United States District Court, M.D. Pennsylvania
D MARIANI UNITED STATES DISTRICT JUDGE
Jeremy Pinson, an inmate formerly confined at the Allenwood
United States Penitentiary ("USP-Allenwood"), in
White Deer, Pennsylvania, initiated this action pursuant to
28 U.S.C. § 1331. (Doc. 1). Previously by Order dated
December 19, 2016, the Court dismissed this action pursuant
to Federal Rule of Civil Procedure 41(b) based on
Pinson's failure to comply with an Order of Court
directing him to notify the Court as to whether he intended
to pursue this action. (Doc. 38).
before the Court is Pinson's motion (Doc. 43) for
reconsideration pursuant to Federal Rule of Civil Procedure
59 and Federal Rule of Civil Procedure 60. For the reasons
set forth below, the Court will grant the motion.
Standard of Review
threshold matter, the Court notes that Pinson styled his
motion (Doc. 43) as a motion for reconsideration under
Federal Rule of Civil Procedure 59 and Federal Rule of Civil
Procedure 60. The Court will consider the motion as a motion
to alter or amend judgment pursuant to Rule 59(e). When a
motion is filed within 28 days of the entry of judgment, it
must be considered under Rule 59(e), not Rule 60(b).
See FED. R. CIV. P. 59(e) advisory committee's
note (2009 amend.) (expanding the former 10 day time period
for filing a motion to alter or amend a judgment to 28 days).
See Rankin v. Heckler, 761 F.2d 936, 942 (3d
Cir.1985) (holding that "[r]egardless how it is styled,
a motion filed within ten days of entry of judgment
questioning the correctness of a judgment may be treated as a
motion to alter or amend the judgment under Rule
59(e)"). In this case, the Court entered judgment on
December 19, 2016. (Doc. 38). Pinson's motion was filed
on January 3, 2017, within 28 days of entry of judgment.
Accordingly, the Court will consider the motion under the
rubric of Rule 59(e).
to alter or amend a judgment under Federal Rule of Civil
Procedure 59(e) serve primarily to correct analytical errors
in a prior decision of the court. See FED. R. ClV.
P. 59(e); United States v. Fiorelli, 337 F.3d 282,
287-88 (3d Cir. 2003). Under Rule 59(e), "a judgment may
be altered or amended if the party seeking reconsideration
shows at least one of the following grounds: (1) an
intervening change in the controlling law; (2) the
availability of new evidence that was not available when the
court granted the motion for summary judgment; or (3) the
need to correct a clear error of law or fact or to prevent
manifest injustice." Max's Seafood Cafe ex rel.
Lou-Ann, Inc. v. Quinteros, 176 F.3d 669, 677 (3d Cir.
1999). "A motion for reconsideration is not to be used
as a means to reargue matters already argued and disposed
of... [n]or is it to be used to put forth additional
arguments which could have been made but which the party
neglected to make before judgment." Waye v. First
Citizen's Nat. Bank, 846 F.Supp. 310, 314 (M.D. Pa.
1994) (citation omitted). A motion for reconsideration is
appropriate in instances where the court has"...
misunderstood a party, or has made a decision outside the
adversarial issues presented to the Court by the parties, or
has made an error not of reasoning but of apprehension."
Rohrbach v. AT&T Nassau Metals Corp., 902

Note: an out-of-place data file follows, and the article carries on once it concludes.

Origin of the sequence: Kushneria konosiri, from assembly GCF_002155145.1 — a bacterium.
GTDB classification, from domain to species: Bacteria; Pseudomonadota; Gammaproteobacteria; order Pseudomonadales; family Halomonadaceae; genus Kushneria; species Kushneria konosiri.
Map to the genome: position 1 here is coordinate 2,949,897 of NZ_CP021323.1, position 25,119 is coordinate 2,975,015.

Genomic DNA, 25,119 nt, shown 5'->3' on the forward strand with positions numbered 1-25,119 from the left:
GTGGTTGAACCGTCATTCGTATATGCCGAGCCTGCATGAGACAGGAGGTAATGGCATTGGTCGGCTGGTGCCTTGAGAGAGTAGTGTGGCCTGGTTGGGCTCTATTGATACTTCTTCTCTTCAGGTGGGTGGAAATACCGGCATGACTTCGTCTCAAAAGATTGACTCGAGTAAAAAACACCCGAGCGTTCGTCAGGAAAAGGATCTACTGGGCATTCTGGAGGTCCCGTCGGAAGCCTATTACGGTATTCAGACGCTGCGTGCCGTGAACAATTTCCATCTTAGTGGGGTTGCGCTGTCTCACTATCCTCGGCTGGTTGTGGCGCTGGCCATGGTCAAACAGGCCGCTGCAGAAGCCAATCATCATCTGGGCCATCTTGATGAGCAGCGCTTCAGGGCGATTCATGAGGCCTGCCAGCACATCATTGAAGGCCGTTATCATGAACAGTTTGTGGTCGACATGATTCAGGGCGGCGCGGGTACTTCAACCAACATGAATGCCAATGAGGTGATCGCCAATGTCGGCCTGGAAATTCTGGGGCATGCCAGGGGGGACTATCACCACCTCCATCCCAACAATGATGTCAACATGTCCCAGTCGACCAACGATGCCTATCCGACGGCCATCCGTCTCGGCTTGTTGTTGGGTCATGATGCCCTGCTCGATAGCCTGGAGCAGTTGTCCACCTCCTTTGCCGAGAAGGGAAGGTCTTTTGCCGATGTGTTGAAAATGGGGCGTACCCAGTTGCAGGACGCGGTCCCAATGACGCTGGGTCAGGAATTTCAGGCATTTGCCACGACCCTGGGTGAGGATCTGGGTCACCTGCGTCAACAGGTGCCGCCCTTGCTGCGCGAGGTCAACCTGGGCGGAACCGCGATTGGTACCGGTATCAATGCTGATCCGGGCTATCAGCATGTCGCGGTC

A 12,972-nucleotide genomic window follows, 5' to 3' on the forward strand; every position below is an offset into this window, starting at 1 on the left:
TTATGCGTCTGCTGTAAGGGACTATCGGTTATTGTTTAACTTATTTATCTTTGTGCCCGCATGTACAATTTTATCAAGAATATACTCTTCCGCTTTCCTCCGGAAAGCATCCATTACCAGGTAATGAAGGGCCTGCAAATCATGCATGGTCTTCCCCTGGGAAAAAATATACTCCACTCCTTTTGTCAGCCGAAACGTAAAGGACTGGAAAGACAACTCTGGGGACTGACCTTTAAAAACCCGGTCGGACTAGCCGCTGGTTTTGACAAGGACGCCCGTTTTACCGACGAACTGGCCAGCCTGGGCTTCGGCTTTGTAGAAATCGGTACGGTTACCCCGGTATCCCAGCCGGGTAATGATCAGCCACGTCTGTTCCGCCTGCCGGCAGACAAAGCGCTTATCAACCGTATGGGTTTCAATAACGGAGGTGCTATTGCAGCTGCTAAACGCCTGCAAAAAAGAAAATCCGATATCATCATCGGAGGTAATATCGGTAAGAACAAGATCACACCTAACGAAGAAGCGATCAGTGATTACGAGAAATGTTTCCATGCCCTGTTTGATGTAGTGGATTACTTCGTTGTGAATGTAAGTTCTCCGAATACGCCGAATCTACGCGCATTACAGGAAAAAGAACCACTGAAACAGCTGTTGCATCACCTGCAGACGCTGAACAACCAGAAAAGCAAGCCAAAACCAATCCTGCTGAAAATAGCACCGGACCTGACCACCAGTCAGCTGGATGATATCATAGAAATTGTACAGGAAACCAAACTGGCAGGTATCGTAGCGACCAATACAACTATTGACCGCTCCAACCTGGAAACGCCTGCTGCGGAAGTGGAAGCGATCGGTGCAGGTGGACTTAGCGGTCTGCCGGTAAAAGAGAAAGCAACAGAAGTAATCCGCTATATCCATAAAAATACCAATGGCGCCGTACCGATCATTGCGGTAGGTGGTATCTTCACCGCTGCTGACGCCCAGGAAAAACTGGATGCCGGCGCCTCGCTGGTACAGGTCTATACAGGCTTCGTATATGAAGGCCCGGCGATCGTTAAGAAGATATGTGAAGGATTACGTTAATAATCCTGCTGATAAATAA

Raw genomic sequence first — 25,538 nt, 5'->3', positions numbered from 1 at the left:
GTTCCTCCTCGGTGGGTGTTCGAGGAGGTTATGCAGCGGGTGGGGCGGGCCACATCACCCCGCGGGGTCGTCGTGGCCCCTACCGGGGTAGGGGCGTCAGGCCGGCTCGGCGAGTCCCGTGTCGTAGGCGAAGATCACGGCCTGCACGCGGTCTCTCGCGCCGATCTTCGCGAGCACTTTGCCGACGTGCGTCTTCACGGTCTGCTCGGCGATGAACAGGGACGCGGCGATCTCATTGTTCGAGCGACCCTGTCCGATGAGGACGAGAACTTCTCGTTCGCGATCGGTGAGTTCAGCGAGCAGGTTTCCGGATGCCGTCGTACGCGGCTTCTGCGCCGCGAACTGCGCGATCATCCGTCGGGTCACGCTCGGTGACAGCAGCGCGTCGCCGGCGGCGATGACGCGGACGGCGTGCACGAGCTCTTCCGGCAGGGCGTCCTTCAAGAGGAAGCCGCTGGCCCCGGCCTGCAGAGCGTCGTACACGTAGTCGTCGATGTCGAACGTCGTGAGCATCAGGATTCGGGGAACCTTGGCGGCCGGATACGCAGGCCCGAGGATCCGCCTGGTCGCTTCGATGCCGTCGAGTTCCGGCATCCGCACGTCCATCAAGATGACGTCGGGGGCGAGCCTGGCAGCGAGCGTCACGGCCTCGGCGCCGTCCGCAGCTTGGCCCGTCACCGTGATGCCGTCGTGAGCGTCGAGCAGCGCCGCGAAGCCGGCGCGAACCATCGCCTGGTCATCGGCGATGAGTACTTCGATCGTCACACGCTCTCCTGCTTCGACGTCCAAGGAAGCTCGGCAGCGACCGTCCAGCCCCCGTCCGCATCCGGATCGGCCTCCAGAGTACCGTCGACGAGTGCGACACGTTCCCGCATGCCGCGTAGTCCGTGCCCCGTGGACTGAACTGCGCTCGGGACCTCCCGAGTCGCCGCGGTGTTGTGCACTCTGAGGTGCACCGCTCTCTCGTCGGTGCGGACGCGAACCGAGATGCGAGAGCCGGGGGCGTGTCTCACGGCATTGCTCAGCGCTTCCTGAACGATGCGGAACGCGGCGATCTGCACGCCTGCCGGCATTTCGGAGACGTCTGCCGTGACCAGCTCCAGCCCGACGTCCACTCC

F.Supp. 523, 527 (M.D. Pa. 1995), vacated in part on
other grounds on reconsideration 915 F.Supp. 712 (M.D.
Pa. 1996), quoting Above the Belt, Inc. v. Mel Bohannan
Roofing, Inc., 99 F.R.D. 99, 101 (E.D. Va. 1983).
Reconsideration of a judgment is an extraordinary remedy, and
the court grants such motions sparingly. D'Angio v.
Borough of Nescopeck, 56 F.Supp.2d 502, 504 (M.D. Pa.
instant motion, Pinson requests that the Court reopen this
action based on the Court's inadvertent failure to
receive his mail.
procedural history of this case is as follows. On June 22,
2016, the Court received a complaint purportedly filed by
Plaintiffs Pinson and Beckwith. (Doc. 1). By Memorandum and
Order dated September 19, 2016, the Court screened
Plaintiffs' complaint and found that it violated Federal
Rules of Civil Procedure 8 and 20, and granted Plaintiffs the
opportunity to file an amended complaint. (Docs. 13, 14). On
September 6, 2016, the Court received an amended complaint
purportedly filed by Plaintiffs Pinson and Beckwith. (Doc.
20). On November 28, 2016, Plaintiff Beckwith notified the
Court that he never filed the instant action, that
co-Plaintiff Pinson illegally used his name, and that he
never consented or gave permission to co-Plaintiff Pinson to
use his name in the instant action. (Doc. 31). Accordingly,
by Order dated November 30, 2016, the Court granted
Beckwith's request to be removed from this action, and
directed Plaintiff Pinson to file a notice with the Court
indicating whether he intended on pursuing this action. (Doc.
35). The Order warned Pinson that failure to apprise the
Court of his position in this matter may result in dismissal
of this action without further notice of Court.
(Id.). Pinson failed to reply. Therefore, the Court
dismissed this action pursuant to Federal Rule of Civil
Procedure 41(b) for failure to comply with an Order of Court.
(Doc. 38). Subsequent to the dismissal of this action, Pinson
filed a notice with the Court indicating that he wished to
pursue this matter, and a motion for reconsideration of the
Court's Order dismissing this case. (Docs. 40, 43).
Pinson asserts that his personal mail log reflects that he
sent documents to the Court, but the Court may not have
received his filings. (Doc. 43, p. 3).
an abundance of caution and in order to prevent manifest
injustice, the motion for reconsideration will be granted and
this action will be reopened. Because the amended complaint
was purportedly signed and filed by Plaintiffs Pinson and
Beckwith, Pinson will be directed to file an all-inclusive
second amended complaint on his own behalf.
on the foregoing, Pinson's motion (Doc. 43) pursuant to
Rule 59(e) of the Federal Rules of Civil Procedure will be